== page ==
ACSC's cybersecurity guide for small businesses offers insights into the most common types of cyber attacks and how small businesses can combat these attacks. The guide helps small businesses prepare for the following types of cyber attacks:
- Malicious software (malware).
- Scam emails (phishing).
In addition, ACSC's cybersecurity guide includes the following software, people and processes recommendations to help small businesses minimize cyber risk:
- Activate automatic operating system and software application updates and set up a convenient time for these updates to occur.
- Create backups that are disconnected from everyday devices and test these backups regularly.
- Use multi-factor authentication whenever possible.
- Establish an access control system to ensure that only authorized users can leverage business systems.
- Require strong passwords; these passwords should be long, complex, unique and easy to remember.
- Establish cybersecurity training programs for employees and update these programs regularly.
- Develop a cybersecurity incident response plan.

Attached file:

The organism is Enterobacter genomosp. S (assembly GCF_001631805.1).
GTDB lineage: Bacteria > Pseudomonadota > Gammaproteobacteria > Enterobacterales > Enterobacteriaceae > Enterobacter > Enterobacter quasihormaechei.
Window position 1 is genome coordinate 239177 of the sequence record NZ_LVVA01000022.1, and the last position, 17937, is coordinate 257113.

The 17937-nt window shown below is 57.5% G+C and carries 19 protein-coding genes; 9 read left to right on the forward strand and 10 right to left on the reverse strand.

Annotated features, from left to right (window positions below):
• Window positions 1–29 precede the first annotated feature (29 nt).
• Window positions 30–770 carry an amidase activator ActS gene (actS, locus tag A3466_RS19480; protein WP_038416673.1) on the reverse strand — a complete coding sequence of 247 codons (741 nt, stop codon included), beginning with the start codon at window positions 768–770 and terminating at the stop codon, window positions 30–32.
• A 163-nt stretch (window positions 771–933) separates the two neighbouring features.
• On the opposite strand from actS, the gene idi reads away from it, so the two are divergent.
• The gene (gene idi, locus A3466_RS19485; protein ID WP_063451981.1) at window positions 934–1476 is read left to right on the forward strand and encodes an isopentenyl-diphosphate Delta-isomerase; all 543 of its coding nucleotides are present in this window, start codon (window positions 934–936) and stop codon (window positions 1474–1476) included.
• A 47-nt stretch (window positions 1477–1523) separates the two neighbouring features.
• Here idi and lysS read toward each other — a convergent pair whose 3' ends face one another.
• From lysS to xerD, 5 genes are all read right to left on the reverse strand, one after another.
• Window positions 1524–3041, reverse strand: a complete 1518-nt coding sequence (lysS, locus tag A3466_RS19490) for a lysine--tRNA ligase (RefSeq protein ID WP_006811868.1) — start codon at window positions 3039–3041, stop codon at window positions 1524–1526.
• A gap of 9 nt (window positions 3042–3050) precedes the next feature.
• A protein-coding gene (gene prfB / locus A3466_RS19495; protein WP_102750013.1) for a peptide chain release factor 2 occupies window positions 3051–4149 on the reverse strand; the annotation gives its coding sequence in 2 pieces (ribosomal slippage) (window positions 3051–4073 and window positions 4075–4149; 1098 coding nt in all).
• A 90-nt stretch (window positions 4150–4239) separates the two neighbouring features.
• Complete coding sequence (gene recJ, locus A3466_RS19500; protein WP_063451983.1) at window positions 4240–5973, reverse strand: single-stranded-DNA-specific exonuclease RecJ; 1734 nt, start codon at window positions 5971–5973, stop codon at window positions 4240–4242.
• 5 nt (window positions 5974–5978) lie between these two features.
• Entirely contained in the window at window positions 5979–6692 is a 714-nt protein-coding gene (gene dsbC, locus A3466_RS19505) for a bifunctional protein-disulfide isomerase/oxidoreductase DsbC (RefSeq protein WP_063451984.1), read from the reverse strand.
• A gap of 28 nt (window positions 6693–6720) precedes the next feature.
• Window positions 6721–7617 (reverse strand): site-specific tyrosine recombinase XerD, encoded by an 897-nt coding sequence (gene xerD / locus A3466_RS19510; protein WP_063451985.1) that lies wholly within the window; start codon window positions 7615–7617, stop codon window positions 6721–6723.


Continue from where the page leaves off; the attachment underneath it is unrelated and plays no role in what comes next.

- Offer rewards to employees who identify cyber threats.
- Encourage employees to discuss cybersecurity concerns and questions.
- Be cautious with emails that contain requests for money, attachments and requests to confirm login information.
Small businesses often lack the time and resources to understand and assess cyber threats, according to ACSC. However, ACSC's cybersecurity guide enables small businesses to address cyber risks and grow, innovate and find new ways to create value for their customers.
NCCoE Unveils MSP Cybersecurity Project
ACSC's cybersecurity guide for small businesses announcement comes after the National Cybersecurity Center of Excellence (NCCoE), part of NIST, this week unveiled the “Improving Cybersecurity of Managed Service Providers” project.
NCCoE's project helps MSPs reduce security vulnerabilities, and it provides insights into cybersecurity technologies and techniques that enable MSPs to protect themselves and their small and medium-sized business (SMB) customers against cyber attacks. Meanwhile, NCCoE is requesting comments to help refine the challenge and scope of its project, and it will accept project feedback until Nov. 8.